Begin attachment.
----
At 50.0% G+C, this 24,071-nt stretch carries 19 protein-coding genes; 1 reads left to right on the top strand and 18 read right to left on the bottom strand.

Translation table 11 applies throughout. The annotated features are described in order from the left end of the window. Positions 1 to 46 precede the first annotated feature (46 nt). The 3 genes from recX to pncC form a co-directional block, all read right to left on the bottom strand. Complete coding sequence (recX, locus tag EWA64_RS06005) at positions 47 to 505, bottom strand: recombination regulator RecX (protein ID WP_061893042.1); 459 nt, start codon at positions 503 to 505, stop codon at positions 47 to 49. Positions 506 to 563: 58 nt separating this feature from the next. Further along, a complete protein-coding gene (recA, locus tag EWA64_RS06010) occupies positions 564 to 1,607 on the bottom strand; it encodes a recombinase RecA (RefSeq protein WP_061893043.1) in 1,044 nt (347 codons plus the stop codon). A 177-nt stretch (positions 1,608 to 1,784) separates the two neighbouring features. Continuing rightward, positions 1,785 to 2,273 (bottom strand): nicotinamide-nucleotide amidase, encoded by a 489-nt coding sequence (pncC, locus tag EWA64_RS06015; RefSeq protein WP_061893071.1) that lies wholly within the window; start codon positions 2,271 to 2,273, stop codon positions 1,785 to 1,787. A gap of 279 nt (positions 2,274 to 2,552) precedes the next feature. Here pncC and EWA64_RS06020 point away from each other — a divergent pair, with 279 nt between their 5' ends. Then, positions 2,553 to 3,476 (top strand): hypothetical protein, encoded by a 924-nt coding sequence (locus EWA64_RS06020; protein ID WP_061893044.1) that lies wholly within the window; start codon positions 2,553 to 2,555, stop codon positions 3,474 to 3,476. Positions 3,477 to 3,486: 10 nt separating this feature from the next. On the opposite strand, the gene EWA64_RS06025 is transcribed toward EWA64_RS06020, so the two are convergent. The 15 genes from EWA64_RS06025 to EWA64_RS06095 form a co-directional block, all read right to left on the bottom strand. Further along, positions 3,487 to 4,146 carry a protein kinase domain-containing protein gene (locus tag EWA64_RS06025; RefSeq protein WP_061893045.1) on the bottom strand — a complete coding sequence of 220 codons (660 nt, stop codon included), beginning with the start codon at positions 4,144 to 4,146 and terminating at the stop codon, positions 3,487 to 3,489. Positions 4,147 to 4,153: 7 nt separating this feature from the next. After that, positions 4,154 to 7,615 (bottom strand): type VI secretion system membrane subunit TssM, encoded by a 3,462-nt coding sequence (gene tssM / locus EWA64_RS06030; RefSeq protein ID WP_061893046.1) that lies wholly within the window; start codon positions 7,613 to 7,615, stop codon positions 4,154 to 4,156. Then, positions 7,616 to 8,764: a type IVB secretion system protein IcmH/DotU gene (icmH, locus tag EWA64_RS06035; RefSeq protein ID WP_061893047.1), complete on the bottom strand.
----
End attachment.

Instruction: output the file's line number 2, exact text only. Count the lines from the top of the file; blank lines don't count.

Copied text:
Translation table 11 applies throughout. The annotated features are described in order from the left end of the window. Positions 1 to 46 precede the first annotated feature (46 nt). The 3 genes from recX to pncC form a co-directional block, all read right to left on the bottom strand. Complete coding sequence (recX, locus tag EWA64_RS06005) at positions 47 to 505, bottom strand: recombination regulator RecX (protein ID WP_061893042.1); 459 nt, start codon at positions 503 to 505, stop codon at positions 47 to 49. Positions 506 to 563: 58 nt separating this feature from the next. Further along, a complete protein-coding gene (recA, locus tag EWA64_RS06010) occupies positions 564 to 1,607 on the bottom strand; it encodes a recombinase RecA (RefSeq protein WP_061893043.1) in 1,044 nt (347 codons plus the stop codon). A 177-nt stretch (positions 1,608 to 1,784) separates the two neighbouring features. Continuing rightward, positions 1,785 to 2,273 (bottom strand): nicotinamide-nucleotide amidase, encoded by a 489-nt coding sequence (pncC, locus tag EWA64_RS06015; RefSeq protein WP_061893071.1) that lies wholly within the window; start codon positions 2,271 to 2,273, stop codon positions 1,785 to 1,787. A gap of 279 nt (positions 2,274 to 2,552) precedes the next feature. Here pncC and EWA64_RS06020 point away from each other — a divergent pair, with 279 nt between their 5' ends. Then, positions 2,553 to 3,476 (top strand): hypothetical protein, encoded by a 924-nt coding sequence (locus EWA64_RS06020; protein ID WP_061893044.1) that lies wholly within the window; start codon positions 2,553 to 2,555, stop codon positions 3,474 to 3,476. Positions 3,477 to 3,486: 10 nt separating this feature from the next. On the opposite strand, the gene EWA64_RS06025 is transcribed toward EWA64_RS06020, so the two are convergent. The 15 genes from EWA64_RS06025 to EWA64_RS06095 form a co-directional block, all read right to left on the bottom strand. Further along, positions 3,487 to 4,146 carry a protein kinase domain-containing protein gene (locus tag EWA64_RS06025; RefSeq protein WP_061893045.1) on the bottom strand — a complete coding sequence of 220 codons (660 nt, stop codon included), beginning with the start codon at positions 4,144 to 4,146 and terminating at the stop codon, positions 3,487 to 3,489. Positions 4,147 to 4,153: 7 nt separating this feature from the next. After that, positions 4,154 to 7,615 (bottom strand): type VI secretion system membrane subunit TssM, encoded by a 3,462-nt coding sequence (gene tssM / locus EWA64_RS06030; RefSeq protein ID WP_061893046.1) that lies wholly within the window; start codon positions 7,613 to 7,615, stop codon positions 4,154 to 4,156. Then, positions 7,616 to 8,764: a type IVB secretion system protein IcmH/DotU gene (icmH, locus tag EWA64_RS06035; RefSeq protein ID WP_061893047.1), complete on the bottom strand.